“I just wish I got to do what you—get paid to serve Jesus,” he said to me, with eyes betraying the wariness of facing another Monday under the hot sun. This longtime church member, who owned his own landscaping business, loved talking theology but could not see the connection between our worship and teaching on Sunday and his work in the trenches on Monday.

I wish I could say this attitude was rare among so-called “lay Christians,” but it is not, sadly. My years of ministry experience tell me that most still feel that the work they do with their hands during the week is inferior to the work of people whose paycheck comes from a Christian 501(c)3.

Why is this? I think there are several reasons:

First, we’ve lost a robust view of calling somewhere in the twentieth century, creating a dichotomy between the secular and sacred that we are only now recovering, thanks to the emerging faith and work movement.

Second, pastors, I believe, have failed to preach faithfully, holistically, and robustly on the integration of work and worship.

Third, those of us who have theological training and are the “professionals” of the Church have too highly valued our own position and have subtly and sometimes not-so-subtly devalued the vocational worth of the average working man and woman.

So how do we recover this? I think it begins at the local church level with pastors who intentionally affirm the worth of the work their people do every day. I think there are three ways we do this:

1. We avoid a discipleship reductionism that destroys a doctrine of vocation.

That’s a mouthful, I’ll admit, but I believe some of the reason church members have poor attitudes about their work is because pastors devalue it, even in well-meaning ways. For instance, how often do we say, either in our missions’ appeals or even as we are (rightly) pointing our people toward singular devotion to God: “This is all that matters. Nothing else in your life and in your world matters.”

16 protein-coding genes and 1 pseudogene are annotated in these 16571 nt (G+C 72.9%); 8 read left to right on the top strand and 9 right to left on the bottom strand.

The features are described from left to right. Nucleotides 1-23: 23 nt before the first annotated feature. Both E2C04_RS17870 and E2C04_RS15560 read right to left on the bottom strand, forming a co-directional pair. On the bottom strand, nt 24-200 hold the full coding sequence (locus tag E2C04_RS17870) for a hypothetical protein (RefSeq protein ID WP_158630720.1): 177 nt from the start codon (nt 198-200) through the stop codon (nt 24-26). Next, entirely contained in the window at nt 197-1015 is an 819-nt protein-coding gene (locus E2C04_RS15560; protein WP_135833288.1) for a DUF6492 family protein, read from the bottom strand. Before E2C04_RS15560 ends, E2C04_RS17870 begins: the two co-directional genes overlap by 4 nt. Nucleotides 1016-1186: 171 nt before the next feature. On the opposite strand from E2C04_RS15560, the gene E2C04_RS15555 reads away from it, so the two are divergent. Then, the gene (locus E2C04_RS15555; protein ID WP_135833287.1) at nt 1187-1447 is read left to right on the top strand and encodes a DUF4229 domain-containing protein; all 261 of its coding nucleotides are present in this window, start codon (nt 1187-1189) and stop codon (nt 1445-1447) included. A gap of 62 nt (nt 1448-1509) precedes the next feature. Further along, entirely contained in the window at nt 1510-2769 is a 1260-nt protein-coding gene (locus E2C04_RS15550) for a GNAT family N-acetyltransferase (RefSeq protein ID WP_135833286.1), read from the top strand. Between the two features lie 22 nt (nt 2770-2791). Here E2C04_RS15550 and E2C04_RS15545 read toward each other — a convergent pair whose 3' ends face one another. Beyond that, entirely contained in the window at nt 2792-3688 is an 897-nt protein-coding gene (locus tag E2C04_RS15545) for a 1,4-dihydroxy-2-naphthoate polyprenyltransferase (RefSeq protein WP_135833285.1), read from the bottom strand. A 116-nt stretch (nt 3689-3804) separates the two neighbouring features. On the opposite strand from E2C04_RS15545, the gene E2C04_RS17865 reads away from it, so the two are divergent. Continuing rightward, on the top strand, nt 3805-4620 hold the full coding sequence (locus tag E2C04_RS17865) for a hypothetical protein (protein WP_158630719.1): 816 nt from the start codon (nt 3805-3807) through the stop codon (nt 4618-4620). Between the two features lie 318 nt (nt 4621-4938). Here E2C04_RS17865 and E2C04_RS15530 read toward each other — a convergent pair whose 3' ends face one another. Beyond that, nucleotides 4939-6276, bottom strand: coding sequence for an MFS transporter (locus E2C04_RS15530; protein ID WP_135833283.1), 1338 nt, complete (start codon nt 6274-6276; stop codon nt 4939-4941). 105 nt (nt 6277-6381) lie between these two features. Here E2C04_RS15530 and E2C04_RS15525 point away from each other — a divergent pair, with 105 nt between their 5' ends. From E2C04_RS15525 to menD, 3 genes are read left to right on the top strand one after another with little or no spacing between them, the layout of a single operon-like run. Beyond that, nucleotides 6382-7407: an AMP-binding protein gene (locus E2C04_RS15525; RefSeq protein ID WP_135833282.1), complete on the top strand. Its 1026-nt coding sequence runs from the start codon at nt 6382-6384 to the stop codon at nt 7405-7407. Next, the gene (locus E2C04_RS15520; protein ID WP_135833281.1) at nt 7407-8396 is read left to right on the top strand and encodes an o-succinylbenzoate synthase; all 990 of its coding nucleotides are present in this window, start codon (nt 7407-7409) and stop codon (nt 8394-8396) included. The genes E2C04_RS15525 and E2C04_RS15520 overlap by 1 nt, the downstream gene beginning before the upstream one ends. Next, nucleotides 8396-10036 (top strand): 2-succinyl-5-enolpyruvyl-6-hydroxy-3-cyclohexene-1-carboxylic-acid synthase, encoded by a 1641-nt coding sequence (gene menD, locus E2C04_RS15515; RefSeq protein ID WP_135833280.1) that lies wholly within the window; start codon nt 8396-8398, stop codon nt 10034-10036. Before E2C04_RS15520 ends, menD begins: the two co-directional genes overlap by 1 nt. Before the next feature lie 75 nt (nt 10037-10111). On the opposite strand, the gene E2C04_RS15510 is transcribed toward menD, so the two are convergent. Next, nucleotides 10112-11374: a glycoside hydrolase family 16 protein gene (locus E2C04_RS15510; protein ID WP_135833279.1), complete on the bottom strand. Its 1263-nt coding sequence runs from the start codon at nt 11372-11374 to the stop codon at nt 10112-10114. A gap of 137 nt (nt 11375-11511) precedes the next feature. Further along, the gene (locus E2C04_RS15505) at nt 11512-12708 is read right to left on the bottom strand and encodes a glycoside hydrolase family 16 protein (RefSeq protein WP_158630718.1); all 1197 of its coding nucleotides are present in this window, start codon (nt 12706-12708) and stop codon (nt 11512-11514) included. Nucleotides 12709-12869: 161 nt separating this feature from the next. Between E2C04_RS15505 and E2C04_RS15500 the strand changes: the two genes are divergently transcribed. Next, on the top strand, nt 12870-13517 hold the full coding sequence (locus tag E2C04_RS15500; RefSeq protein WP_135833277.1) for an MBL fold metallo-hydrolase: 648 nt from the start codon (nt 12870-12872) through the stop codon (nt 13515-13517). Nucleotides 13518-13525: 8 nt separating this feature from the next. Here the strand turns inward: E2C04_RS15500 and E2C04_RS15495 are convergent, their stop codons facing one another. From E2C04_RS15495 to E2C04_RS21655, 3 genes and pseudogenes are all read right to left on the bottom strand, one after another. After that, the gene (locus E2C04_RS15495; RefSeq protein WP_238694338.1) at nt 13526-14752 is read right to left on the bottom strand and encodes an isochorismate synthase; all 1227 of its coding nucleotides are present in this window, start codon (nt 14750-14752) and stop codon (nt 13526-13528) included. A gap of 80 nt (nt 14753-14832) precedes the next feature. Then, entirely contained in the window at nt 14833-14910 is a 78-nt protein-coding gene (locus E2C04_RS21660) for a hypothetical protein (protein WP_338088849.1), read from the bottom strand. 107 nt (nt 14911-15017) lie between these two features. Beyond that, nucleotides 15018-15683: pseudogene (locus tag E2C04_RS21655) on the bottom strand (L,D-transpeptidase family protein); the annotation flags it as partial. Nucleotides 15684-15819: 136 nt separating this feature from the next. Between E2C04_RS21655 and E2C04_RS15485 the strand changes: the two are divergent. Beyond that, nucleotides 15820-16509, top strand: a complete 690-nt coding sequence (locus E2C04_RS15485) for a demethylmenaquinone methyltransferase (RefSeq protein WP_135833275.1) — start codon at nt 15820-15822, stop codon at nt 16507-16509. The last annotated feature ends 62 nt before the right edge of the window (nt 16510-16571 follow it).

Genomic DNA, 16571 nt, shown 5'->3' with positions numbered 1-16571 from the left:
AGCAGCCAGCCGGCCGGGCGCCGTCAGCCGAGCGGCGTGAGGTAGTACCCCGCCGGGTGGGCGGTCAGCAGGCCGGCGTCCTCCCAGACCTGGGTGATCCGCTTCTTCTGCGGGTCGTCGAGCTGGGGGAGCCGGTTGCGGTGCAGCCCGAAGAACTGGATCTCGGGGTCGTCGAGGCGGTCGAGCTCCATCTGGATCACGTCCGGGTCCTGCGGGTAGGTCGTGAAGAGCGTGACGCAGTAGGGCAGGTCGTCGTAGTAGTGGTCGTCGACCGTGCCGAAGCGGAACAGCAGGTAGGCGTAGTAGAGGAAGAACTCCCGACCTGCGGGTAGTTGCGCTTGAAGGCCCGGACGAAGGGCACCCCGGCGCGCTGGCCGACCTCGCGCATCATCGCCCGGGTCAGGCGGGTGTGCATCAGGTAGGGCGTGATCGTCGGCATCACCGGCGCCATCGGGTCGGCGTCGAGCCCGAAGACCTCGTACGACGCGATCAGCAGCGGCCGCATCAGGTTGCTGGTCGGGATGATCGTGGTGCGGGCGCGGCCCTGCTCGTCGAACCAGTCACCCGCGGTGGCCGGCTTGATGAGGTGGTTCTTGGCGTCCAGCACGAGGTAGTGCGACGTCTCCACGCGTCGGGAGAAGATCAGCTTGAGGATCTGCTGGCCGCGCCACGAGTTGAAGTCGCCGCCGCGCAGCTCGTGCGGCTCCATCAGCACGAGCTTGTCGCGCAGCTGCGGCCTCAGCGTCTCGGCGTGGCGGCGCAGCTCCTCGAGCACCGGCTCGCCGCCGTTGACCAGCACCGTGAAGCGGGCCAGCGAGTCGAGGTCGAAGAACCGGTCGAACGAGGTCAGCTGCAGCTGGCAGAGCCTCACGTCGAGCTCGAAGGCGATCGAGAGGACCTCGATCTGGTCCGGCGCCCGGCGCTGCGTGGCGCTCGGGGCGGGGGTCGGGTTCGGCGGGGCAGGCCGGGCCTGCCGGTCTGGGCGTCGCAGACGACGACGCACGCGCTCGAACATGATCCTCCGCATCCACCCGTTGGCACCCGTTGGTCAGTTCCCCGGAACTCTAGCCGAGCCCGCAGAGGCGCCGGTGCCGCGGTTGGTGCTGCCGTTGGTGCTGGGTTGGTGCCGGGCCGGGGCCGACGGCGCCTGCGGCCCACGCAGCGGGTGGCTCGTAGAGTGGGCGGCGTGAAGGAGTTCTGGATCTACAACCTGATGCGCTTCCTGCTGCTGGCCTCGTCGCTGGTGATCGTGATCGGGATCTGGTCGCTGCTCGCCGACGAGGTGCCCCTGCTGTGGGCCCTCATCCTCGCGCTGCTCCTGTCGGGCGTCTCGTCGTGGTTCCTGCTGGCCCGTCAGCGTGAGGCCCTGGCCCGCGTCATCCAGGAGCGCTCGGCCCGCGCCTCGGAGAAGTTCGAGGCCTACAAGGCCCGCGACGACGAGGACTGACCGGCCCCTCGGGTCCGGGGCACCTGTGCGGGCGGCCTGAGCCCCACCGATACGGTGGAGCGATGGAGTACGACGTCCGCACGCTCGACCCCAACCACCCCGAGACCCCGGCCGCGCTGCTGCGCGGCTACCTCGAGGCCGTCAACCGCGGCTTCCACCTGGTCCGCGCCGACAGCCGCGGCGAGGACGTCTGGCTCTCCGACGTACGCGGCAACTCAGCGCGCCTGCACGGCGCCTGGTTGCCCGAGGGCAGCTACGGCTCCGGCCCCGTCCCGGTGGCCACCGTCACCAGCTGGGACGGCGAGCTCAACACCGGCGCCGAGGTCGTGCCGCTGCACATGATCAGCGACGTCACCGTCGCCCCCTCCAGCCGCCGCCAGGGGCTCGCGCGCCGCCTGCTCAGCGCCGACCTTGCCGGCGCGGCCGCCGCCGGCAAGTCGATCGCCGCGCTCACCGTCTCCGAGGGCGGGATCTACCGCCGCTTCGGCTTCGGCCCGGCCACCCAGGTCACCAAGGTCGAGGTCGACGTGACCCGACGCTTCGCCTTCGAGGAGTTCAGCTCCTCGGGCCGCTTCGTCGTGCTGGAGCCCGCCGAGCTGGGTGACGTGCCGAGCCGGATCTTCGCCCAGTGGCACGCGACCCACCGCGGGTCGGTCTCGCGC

Now I know what the pastor means when he says that because I said those phrases myself. What we mean is that work, ambition, money, power—these things are all unworthy idols. They are cheap substitutes for worship, worship that should be singularly focused on Christ. Only He satisfies those deep longings in our hearts.

But guess what the working man, hands still dirty from digging ditches, hears when he hears you say “Nothing else matters.” He hears you say: “Your job on Monday doesn’t really matter. Yeah, it gives you money to help with missions and provides opportunities for evangelism but what we do here on Sunday is all that matters.” So he goes to work on Monday feeling a bit like he’s on the Christian Junior Varsity team. If only God would allow him, one day, to really serve Jesus on the front lines.

In some sense, we are communicating a truncated gospel, that faith in Christ is only about personal piety and has no distinct mark on the way we work our vocations. What’s more, we do damage to the Creation mandate, redeemed by Christ (Ephesians 2:10) that empowers us to create as we were created to do. Our work not only is a means to an end. It’s a form of worship to the Creator of all things. It’s a way we contribute to the human flourishing of our neighbor. And while our work should not replace Christ as an object of worship, it does, indeed matter.

Pastors, we need to use clear, unambiguous language, to hold both the call to sacrifice for the sake of missions and maintain a healthy, robust doctrine of vocation and doctrine of creation.